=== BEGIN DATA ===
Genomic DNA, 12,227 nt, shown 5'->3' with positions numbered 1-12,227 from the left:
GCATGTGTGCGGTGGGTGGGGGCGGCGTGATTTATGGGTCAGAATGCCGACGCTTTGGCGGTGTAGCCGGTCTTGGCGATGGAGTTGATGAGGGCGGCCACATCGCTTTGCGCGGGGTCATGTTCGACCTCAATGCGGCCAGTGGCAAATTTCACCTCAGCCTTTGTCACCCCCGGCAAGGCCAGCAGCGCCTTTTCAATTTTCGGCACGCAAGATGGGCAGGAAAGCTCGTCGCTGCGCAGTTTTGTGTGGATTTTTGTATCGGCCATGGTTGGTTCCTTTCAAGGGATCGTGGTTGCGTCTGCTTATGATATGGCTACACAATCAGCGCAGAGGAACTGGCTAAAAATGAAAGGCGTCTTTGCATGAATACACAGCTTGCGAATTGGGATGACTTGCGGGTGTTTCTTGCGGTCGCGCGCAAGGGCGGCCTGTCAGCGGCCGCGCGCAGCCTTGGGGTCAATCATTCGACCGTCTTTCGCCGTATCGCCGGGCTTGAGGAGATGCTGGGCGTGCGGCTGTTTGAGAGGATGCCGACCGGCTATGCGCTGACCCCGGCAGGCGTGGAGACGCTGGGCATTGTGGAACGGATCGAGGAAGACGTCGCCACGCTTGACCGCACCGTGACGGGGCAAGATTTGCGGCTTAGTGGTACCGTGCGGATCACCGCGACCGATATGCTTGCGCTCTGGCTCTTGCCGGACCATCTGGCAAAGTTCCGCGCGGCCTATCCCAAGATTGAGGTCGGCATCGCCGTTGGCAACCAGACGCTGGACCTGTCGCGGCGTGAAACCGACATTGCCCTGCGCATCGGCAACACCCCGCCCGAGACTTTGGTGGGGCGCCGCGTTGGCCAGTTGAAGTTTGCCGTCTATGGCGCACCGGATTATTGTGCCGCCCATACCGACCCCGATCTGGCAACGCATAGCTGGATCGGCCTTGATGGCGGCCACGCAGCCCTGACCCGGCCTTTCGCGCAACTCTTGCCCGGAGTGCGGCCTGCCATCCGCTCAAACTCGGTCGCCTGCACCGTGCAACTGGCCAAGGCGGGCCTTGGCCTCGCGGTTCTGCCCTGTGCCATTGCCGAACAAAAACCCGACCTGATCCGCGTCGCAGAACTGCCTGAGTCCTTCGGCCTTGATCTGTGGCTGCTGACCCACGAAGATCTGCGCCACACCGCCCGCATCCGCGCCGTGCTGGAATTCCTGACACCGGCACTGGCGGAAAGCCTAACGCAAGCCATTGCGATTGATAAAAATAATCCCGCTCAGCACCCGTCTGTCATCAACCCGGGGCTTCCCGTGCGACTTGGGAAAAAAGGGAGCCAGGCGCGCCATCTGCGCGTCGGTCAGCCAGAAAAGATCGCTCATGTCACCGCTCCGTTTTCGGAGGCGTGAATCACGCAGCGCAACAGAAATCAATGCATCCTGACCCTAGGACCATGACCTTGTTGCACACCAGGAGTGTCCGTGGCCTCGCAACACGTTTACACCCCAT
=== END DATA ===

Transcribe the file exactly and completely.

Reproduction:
Genomic DNA, 12,227 nt, shown 5'->3' with positions numbered 1-12,227 from the left:
GCATGTGTGCGGTGGGTGGGGGCGGCGTGATTTATGGGTCAGAATGCCGACGCTTTGGCGGTGTAGCCGGTCTTGGCGATGGAGTTGATGAGGGCGGCCACATCGCTTTGCGCGGGGTCATGTTCGACCTCAATGCGGCCAGTGGCAAATTTCACCTCAGCCTTTGTCACCCCCGGCAAGGCCAGCAGCGCCTTTTCAATTTTCGGCACGCAAGATGGGCAGGAAAGCTCGTCGCTGCGCAGTTTTGTGTGGATTTTTGTATCGGCCATGGTTGGTTCCTTTCAAGGGATCGTGGTTGCGTCTGCTTATGATATGGCTACACAATCAGCGCAGAGGAACTGGCTAAAAATGAAAGGCGTCTTTGCATGAATACACAGCTTGCGAATTGGGATGACTTGCGGGTGTTTCTTGCGGTCGCGCGCAAGGGCGGCCTGTCAGCGGCCGCGCGCAGCCTTGGGGTCAATCATTCGACCGTCTTTCGCCGTATCGCCGGGCTTGAGGAGATGCTGGGCGTGCGGCTGTTTGAGAGGATGCCGACCGGCTATGCGCTGACCCCGGCAGGCGTGGAGACGCTGGGCATTGTGGAACGGATCGAGGAAGACGTCGCCACGCTTGACCGCACCGTGACGGGGCAAGATTTGCGGCTTAGTGGTACCGTGCGGATCACCGCGACCGATATGCTTGCGCTCTGGCTCTTGCCGGACCATCTGGCAAAGTTCCGCGCGGCCTATCCCAAGATTGAGGTCGGCATCGCCGTTGGCAACCAGACGCTGGACCTGTCGCGGCGTGAAACCGACATTGCCCTGCGCATCGGCAACACCCCGCCCGAGACTTTGGTGGGGCGCCGCGTTGGCCAGTTGAAGTTTGCCGTCTATGGCGCACCGGATTATTGTGCCGCCCATACCGACCCCGATCTGGCAACGCATAGCTGGATCGGCCTTGATGGCGGCCACGCAGCCCTGACCCGGCCTTTCGCGCAACTCTTGCCCGGAGTGCGGCCTGCCATCCGCTCAAACTCGGTCGCCTGCACCGTGCAACTGGCCAAGGCGGGCCTTGGCCTCGCGGTTCTGCCCTGTGCCATTGCCGAACAAAAACCCGACCTGATCCGCGTCGCAGAACTGCCTGAGTCCTTCGGCCTTGATCTGTGGCTGCTGACCCACGAAGATCTGCGCCACACCGCCCGCATCCGCGCCGTGCTGGAATTCCTGACACCGGCACTGGCGGAAAGCCTAACGCAAGCCATTGCGATTGATAAAAATAATCCCGCTCAGCACCCGTCTGTCATCAACCCGGGGCTTCCCGTGCGACTTGGGAAAAAAGGGAGCCAGGCGCGCCATCTGCGCGTCGGTCAGCCAGAAAAGATCGCTCATGTCACCGCTCCGTTTTCGGAGGCGTGAATCACGCAGCGCAACAGAAATCAATGCATCCTGACCCTAGGACCATGACCTTGTTGCACACCAGGAGTGTCCGTGGCCTCGCAACACGTTTACACCCCAT